In the run up to the 2013 elections, Nairobi seemed to be the on the mend.
Previous impenetrable streets had been rid of off waste and garbage. Street children were nowhere to be seen. Trees shaded avenues and garbage bins, a rare sight, had made a comeback to the city. So had faucets that had water cleaner than that found in many homes.
So when the time to elect a governor in the elections came, there could only be one front runner. A man who had transformed the city and rid it of the rot that threatened to choke it to death. There were murmurs about John Gakuo’s candidature. On Murang’a Road, a huge billboard had a picture of him with the words ‘A people’s Choice.”
Somehow though, his name never made it to the ballot box.
“The political class didn’t want a gentleman for that office. At the time, Nairobi was hotly contested. ODM went for the candidate with money. TNA went for the candidate who could pull crowds,” former Town Clerk John Kisia says.
“Eventually, Nairobi lost out.”
As a Town Clerk, Gakuo had been credited with revitalising a city that had lost its mojo.
For those who worked in Gakuo’s City Hall, he was the man with the solutions to the problems that plagued the city back then.
“He didn’t do anything outstanding. He just made sure everyone did their job,” Violet Maingi, an employee of the then City Council says. Legend has it that every morning, Gakuo would choose a location within the city and take a walk through it. He would take mental notes of where the garbage was, where there were no parking attendants, which buildings required a new coat of paint or where street children were spending most of their time.
Then at the weekly staff meetings, which former employees say happened every Tuesday, he would randomly ask questions about the status of what he had seen to the officers concerned.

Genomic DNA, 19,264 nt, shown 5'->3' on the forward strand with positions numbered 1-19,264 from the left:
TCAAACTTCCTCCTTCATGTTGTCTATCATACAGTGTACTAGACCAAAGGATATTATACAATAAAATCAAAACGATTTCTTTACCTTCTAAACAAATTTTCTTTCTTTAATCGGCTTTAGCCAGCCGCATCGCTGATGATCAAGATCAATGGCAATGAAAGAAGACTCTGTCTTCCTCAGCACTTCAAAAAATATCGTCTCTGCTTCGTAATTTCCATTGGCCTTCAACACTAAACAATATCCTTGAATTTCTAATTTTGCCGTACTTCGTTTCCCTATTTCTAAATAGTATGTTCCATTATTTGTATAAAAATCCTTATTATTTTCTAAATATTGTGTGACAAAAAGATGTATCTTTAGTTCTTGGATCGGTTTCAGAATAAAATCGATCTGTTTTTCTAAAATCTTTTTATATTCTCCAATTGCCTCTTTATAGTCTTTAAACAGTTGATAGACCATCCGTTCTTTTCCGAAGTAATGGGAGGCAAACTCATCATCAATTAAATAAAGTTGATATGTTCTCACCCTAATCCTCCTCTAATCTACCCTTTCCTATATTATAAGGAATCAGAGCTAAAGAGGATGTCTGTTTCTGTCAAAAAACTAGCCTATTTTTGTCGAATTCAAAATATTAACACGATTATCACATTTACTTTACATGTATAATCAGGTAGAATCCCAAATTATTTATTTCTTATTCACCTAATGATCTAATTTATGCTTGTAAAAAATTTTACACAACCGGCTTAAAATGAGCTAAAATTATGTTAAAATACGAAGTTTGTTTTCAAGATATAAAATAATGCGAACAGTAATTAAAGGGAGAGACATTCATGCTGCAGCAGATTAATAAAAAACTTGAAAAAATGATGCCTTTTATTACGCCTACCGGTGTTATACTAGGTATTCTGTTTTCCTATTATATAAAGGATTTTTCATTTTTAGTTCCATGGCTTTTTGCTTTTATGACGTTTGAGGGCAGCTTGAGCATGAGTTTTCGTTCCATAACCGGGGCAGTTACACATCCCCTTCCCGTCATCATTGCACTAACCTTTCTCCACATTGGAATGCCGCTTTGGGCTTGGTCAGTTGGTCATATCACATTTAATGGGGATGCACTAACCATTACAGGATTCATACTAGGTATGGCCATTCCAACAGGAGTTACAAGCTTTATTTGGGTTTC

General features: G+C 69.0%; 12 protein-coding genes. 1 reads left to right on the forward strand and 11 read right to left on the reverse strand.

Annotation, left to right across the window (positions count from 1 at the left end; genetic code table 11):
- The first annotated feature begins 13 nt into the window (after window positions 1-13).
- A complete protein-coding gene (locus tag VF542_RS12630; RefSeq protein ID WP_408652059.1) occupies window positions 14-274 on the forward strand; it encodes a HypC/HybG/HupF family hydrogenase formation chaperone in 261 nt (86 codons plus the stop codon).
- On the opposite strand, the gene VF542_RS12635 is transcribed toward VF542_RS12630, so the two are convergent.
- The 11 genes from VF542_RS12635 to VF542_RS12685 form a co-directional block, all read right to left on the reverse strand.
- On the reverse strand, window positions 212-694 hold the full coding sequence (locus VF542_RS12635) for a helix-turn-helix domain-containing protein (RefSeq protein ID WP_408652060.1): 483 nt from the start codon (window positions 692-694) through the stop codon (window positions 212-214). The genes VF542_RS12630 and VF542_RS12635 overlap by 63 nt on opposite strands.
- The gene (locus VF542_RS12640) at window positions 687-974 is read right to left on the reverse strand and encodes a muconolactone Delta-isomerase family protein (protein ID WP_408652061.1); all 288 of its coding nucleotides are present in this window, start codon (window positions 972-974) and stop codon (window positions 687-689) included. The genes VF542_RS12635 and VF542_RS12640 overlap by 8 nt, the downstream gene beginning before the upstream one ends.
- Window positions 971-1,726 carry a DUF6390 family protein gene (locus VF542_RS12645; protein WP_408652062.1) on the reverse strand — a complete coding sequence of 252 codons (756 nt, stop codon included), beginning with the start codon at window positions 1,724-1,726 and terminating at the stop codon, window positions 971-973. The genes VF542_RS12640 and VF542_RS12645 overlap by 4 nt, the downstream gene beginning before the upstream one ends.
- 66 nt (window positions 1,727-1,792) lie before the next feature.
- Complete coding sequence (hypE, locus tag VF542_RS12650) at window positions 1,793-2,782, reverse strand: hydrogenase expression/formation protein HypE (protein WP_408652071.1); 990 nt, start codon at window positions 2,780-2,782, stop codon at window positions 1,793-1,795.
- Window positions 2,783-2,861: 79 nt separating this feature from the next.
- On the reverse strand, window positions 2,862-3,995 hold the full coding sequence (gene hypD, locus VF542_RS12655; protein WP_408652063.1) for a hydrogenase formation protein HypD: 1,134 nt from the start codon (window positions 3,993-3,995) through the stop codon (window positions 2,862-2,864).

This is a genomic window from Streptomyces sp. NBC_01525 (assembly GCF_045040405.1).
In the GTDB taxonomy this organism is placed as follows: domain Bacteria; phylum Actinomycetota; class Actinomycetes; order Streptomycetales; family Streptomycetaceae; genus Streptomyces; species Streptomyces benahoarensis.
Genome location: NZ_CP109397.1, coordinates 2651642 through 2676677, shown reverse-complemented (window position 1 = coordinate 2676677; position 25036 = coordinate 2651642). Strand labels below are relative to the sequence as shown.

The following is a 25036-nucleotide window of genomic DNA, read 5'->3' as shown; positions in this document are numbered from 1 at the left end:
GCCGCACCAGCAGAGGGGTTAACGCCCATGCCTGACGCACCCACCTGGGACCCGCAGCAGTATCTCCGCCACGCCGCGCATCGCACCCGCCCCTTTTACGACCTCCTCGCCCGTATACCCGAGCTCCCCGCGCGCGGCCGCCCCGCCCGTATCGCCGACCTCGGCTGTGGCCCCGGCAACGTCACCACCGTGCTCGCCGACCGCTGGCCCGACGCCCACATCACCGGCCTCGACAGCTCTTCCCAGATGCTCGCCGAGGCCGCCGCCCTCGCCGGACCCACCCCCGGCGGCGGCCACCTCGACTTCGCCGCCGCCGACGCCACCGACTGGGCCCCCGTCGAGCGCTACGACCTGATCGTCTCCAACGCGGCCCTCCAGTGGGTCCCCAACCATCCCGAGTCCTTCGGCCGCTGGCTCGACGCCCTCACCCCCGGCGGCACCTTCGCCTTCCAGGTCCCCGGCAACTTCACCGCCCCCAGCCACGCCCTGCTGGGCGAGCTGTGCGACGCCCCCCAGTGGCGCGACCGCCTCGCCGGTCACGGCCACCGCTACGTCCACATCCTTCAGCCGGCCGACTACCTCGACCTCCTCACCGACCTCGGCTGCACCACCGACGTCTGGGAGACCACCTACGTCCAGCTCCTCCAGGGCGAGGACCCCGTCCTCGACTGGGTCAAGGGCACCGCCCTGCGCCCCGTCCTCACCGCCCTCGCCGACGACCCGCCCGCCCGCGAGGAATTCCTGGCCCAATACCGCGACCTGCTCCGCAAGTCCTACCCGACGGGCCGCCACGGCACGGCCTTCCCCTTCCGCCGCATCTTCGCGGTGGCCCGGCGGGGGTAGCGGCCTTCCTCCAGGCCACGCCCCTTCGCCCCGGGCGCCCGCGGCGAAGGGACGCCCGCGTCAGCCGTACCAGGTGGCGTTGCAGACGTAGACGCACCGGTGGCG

“You had to know everything,” Violet says. “He would ask the library service why their Eastlands branch opened half an hour late on a particular day.”
He was a man who knew everything about the City Council. But somehow, this internal, intrinsic knowledge of the historical City Hall eventually came back to haunt him. As the town clerk, he had to have his hand in all the cookie jars, his ears tuned to every conversation, his eyes on all that was going on and his signature on every piece of paper that represented the city’s business dealings.
The kind of success he had while at City Hall was enough to hand him a position in the newly created county government. After passing up the chance for a life in politics, Nairobi’s first governor offered him position in the new governance structure.
In 2014, he was appointed the chief executive for Water, Energy, Forestry, Environment and Natural Resources. The position came with lots of expectations on his shoulders. But it was the deeds of his past, particularly a land deal that happened between 2008 and 2009, that was to be the poisoned chalice that led to his eventual imprisonment.
Gakuo, was jailed for his role in the cemetery land scandal, sentenced to three years in jail and fined Sh1 million for abuse of office and failure to comply with procurement rules. He was convicted for his role in the multi-million shilling scandal that rocked City Hall between 2008 and 2009.
With that, the hammer came down on the career of a man who many credited with an attempt at restoring Nairobi’s glory. Sadly though, months after his sentencing, his life too came to a sudden end at Nairobi’s Mbagathi Hospital.
“It is sad that John will not be here to clear his name,” Kisia says.
The tree-lined streets, the now broken water faucets, the return of street children on the streets and the general decline of Nairobi will always remind Nairobians of a the short period in modern day history when things worked and the man who made it all possible.
But when they wistfully remember this man, they will also be reminded of the judiciary’s conviction that John Gakuo played a leading role in the loss of Sh283 million of taxpayer money. And therein lies the paradox of John Gakuo. A man eventually killed by a city he had worked so hard to keep alive. A man who did some good for the city, but some bad too.
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